5 April 2016
SAVARY, Claude Etienne (1750-1788). Lettres sur l'Egypte, où l'on offre le parallèle des moeurs anciennes et modernes de ses habitans, où l'on décrit l'état, le commerce, l'agriculture, le gouvernement et la religion du pays : la descente de S. Louis à Damiette, tirée de Joinville et des Auteurs Arabes avec des Cartes Géographiques. Paris: Chez Onfroi, 1786.
3 volumes, 8° (190 x 115 mm). 3 engraved folding maps, one folding plate showing a cross-section of la grande Pyramide. Contemporary tan tree calf, spine in six compartments with five raised bands, compartments gilt-decorated with rolls, fillets and central floral ornaments, red and brown lettering pieces (joints starting, some light wear and fading). Provenance: Montagu George Knight of Chawton (bookplates).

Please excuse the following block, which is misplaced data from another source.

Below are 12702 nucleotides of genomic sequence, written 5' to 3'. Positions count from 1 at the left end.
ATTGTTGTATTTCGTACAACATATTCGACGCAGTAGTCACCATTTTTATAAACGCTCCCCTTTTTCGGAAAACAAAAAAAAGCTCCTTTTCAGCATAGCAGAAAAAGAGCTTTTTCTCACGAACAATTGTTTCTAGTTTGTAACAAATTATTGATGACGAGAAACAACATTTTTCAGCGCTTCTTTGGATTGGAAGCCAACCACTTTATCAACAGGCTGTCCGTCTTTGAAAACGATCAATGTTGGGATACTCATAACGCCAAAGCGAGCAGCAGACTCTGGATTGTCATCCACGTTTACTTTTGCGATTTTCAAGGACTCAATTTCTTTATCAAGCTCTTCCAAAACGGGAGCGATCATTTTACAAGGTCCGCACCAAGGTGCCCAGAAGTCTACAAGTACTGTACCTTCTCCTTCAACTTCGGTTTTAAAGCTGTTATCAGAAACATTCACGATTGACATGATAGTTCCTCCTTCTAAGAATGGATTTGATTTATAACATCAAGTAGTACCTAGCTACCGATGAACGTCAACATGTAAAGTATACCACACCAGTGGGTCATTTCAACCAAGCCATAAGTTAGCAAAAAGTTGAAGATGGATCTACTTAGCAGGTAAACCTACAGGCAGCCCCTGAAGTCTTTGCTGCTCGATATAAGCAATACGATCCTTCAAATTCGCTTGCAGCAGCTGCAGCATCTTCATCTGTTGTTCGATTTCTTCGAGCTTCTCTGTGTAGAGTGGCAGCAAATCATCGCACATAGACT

Second edition. Savary travelled in Egypt from 1776-79, and was the first Frenchman to cite Arab texts in a work of this nature. “‘The merit of this work consists in its curious notions respecting ancient and modern Egypt, drawn from scarce and almost unknown Arabic writers. Savary describes Upper Egypt as if he had visited it, whereas he never did. The reputation of the work was cut to pieces by Michaelis in a foreign journal of oriental literature’” (Cox, quoting Lowndes). Chadenat 5290; Church I, p. 386; Cioranescu XVIII, 59674; Goldsmiths'-Kress 13150.11 -1 suppl; Weber 578 (1798 ed.). See Quérard VIII, p. 492.
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